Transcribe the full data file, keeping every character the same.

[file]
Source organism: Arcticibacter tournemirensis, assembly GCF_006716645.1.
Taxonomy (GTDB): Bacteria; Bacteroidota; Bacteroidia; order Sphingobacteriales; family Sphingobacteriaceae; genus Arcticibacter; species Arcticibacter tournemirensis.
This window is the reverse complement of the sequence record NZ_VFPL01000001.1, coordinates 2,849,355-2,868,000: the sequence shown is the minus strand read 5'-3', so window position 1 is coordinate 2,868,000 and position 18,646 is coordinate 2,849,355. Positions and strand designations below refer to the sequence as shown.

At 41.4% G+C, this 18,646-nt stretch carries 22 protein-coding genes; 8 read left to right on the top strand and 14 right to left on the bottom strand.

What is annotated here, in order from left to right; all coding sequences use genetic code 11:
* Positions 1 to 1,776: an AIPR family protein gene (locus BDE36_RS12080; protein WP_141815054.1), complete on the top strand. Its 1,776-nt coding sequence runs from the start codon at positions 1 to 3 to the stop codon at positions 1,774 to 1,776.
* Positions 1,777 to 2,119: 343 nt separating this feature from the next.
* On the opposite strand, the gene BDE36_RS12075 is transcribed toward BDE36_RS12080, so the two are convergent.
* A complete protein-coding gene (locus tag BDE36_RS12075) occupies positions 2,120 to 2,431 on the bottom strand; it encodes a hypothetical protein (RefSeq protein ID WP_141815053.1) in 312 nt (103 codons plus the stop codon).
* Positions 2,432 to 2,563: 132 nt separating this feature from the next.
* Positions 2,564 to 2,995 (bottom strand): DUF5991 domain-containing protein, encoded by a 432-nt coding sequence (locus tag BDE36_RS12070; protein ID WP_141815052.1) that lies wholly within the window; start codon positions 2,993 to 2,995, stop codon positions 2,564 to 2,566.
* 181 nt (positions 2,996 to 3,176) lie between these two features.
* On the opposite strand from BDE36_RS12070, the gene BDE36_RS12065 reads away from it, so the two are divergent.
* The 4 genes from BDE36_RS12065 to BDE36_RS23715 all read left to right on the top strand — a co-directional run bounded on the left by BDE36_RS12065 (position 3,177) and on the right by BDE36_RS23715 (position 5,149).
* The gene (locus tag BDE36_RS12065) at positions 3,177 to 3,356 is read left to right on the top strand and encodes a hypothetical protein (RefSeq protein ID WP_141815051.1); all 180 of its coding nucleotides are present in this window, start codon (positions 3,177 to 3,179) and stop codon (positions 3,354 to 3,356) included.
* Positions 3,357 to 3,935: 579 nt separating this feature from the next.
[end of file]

Source organism: Arcticibacter tournemirensis, assembly GCF_006716645.1.
Taxonomy (GTDB): Bacteria; Bacteroidota; Bacteroidia; order Sphingobacteriales; family Sphingobacteriaceae; genus Arcticibacter; species Arcticibacter tournemirensis.
This window is the reverse complement of the sequence record NZ_VFPL01000001.1, coordinates 2,849,355-2,868,000: the sequence shown is the minus strand read 5'-3', so window position 1 is coordinate 2,868,000 and position 18,646 is coordinate 2,849,355. Positions and strand designations below refer to the sequence as shown.

At 41.4% G+C, this 18,646-nt stretch carries 22 protein-coding genes; 8 read left to right on the top strand and 14 right to left on the bottom strand.

What is annotated here, in order from left to right; all coding sequences use genetic code 11:
* Positions 1 to 1,776: an AIPR family protein gene (locus BDE36_RS12080; protein WP_141815054.1), complete on the top strand. Its 1,776-nt coding sequence runs from the start codon at positions 1 to 3 to the stop codon at positions 1,774 to 1,776.
* Positions 1,777 to 2,119: 343 nt separating this feature from the next.
* On the opposite strand, the gene BDE36_RS12075 is transcribed toward BDE36_RS12080, so the two are convergent.
* A complete protein-coding gene (locus tag BDE36_RS12075) occupies positions 2,120 to 2,431 on the bottom strand; it encodes a hypothetical protein (RefSeq protein ID WP_141815053.1) in 312 nt (103 codons plus the stop codon).
* Positions 2,432 to 2,563: 132 nt separating this feature from the next.
* Positions 2,564 to 2,995 (bottom strand): DUF5991 domain-containing protein, encoded by a 432-nt coding sequence (locus tag BDE36_RS12070; protein ID WP_141815052.1) that lies wholly within the window; start codon positions 2,993 to 2,995, stop codon positions 2,564 to 2,566.
* 181 nt (positions 2,996 to 3,176) lie between these two features.
* On the opposite strand from BDE36_RS12070, the gene BDE36_RS12065 reads away from it, so the two are divergent.
* The 4 genes from BDE36_RS12065 to BDE36_RS23715 all read left to right on the top strand — a co-directional run bounded on the left by BDE36_RS12065 (position 3,177) and on the right by BDE36_RS23715 (position 5,149).
* The gene (locus tag BDE36_RS12065) at positions 3,177 to 3,356 is read left to right on the top strand and encodes a hypothetical protein (RefSeq protein ID WP_141815051.1); all 180 of its coding nucleotides are present in this window, start codon (positions 3,177 to 3,179) and stop codon (positions 3,354 to 3,356) included.
* Positions 3,357 to 3,935: 579 nt separating this feature from the next.